Forget the mansion

Here’s another oldie for you: “I’ve got a mansion / Just over the hilltop / In that bright land where / We’ll never grow old.” The song paints a glorious vision of heaven in which “the ransomed will shine” — and even though we may be content with just a humble home in this lifetime, we look forward to “a gold one that’s silver lined.” (Frankly, I’m not so sure that most denizens of middle-class America are even “satisfied with just a cottage below,” but that’s a subject for another time.)

The song draws on the King James translation of John 14:2, in which Jesus tells his disciples, “In my Father’s house are many mansions.” That statement is then conflated with some of the imagery from the Book of Revelation, and off we go into grand visions of our heavenly reward.

But the word “mansions,” unfortunately, is misleading. John’s word (in the Greek) means nothing more than a place to stay; there’s no suggestion of opulence in it. The King James renders it that way because it’s working from the Latin translation, which has the word mansiones — but even in the Latin, the word didn’t mean what we associate with the word “mansion” today. Think of it this way. What we often call a “parsonage” — the minister’s place of residence — was once known as a “manse.” Just ask the pastors who’ve lived in one: they weren’t mansions. They were just places to stay.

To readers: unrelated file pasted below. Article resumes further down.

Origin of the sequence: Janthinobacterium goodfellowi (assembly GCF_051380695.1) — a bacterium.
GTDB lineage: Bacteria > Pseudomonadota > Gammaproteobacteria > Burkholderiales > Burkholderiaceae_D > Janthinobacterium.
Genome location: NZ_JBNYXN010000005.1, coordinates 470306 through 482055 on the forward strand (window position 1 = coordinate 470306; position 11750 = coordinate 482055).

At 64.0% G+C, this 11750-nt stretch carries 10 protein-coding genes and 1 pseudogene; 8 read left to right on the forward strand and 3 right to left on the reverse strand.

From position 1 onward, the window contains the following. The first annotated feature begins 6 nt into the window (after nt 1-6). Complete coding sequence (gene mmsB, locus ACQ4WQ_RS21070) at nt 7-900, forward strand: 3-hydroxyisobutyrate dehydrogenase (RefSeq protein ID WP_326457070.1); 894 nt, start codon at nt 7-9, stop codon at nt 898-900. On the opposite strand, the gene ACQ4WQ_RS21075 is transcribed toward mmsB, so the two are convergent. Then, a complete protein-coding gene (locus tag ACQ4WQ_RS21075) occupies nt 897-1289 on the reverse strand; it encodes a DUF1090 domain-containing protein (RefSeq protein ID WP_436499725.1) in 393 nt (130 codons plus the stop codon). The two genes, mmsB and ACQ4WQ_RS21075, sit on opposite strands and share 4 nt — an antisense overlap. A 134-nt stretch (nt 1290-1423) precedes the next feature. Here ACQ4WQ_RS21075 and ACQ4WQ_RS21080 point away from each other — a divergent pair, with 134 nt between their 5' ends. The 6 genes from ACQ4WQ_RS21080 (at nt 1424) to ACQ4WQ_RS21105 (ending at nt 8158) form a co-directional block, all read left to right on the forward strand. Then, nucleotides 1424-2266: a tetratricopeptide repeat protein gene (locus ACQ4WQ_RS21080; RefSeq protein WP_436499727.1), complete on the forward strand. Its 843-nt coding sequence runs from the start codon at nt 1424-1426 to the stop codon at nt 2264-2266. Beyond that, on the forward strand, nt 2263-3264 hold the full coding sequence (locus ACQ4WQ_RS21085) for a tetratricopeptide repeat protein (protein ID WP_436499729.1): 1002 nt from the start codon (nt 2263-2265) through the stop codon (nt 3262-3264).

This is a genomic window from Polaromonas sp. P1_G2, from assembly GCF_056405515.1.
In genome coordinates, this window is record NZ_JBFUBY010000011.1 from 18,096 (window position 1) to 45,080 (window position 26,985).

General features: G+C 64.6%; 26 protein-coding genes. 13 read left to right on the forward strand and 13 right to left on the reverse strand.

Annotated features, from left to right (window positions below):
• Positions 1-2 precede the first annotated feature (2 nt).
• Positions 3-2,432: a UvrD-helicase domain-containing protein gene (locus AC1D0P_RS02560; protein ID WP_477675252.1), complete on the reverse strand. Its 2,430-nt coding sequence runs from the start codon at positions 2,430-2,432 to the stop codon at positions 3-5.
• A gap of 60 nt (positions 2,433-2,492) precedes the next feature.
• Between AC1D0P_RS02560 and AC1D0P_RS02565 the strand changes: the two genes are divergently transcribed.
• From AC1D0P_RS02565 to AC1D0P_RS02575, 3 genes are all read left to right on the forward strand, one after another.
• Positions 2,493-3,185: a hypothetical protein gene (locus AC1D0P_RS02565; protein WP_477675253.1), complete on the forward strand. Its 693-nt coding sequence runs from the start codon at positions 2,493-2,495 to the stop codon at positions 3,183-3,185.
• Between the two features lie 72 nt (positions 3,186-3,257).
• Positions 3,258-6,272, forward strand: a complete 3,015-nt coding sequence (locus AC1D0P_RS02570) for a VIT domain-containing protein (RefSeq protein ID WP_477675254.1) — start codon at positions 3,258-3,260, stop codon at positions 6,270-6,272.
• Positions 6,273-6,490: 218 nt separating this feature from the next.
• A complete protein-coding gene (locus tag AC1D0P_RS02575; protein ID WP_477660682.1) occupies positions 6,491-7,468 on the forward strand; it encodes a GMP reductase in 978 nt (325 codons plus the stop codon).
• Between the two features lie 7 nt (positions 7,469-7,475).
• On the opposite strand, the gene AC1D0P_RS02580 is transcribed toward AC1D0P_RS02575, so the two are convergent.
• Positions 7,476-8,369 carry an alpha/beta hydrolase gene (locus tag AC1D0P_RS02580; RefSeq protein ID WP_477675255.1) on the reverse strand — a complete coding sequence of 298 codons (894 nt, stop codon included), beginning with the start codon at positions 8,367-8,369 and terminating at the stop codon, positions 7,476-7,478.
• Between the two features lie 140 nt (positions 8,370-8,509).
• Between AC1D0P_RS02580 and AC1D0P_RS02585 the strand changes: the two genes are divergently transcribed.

Jesus’ point, after all, was not to tell his disciples, “Just endure a bit of suffering and deprivation in this lifetime, and you’ll be richly rewarded in eternity.” He was reassuring them, because they were distraught over his announcement that he was leaving and they couldn’t come with him. Here again are his words of encouragement:

Do not let your hearts be troubled. Believe in God, believe also in me. In my Father’s house there are many dwelling places. If it were not so, would I have told you that I go to prepare a place for you? And if I go and prepare a place for you, I will come again and will take you to myself, so that where I am, there you may be also. (John 14:1-3, NRSV)

Their hearts, of course, are troubled, just as Jesus himself had been troubled earlier thinking about the suffering he would soon have to face (John 11:27). He asks for their trust. Apparently, he’s spoken to them before about going back to his Father and preparing a place for them, and as the CEB so nicely puts it, in the Father’s house there is “room to spare.” Would I have told you that if it wasn’t true? he asks. Then trust me. If I am leaving you, it’s because I’m going ahead to prepare a place for you to be with me. And I will come back to take you there.

The disciples aren’t worried about heavenly rewards here. They’re feeling bereft, abandoned. And even if they don’t understand all that Jesus is saying to them right in this moment, they will later, when it matters, when they have to pick up where his ministry left off and put their lives on the line for the gospel.

It’s not about mansions. It’s about the courage that comes from knowing we will have an eternity with Jesus.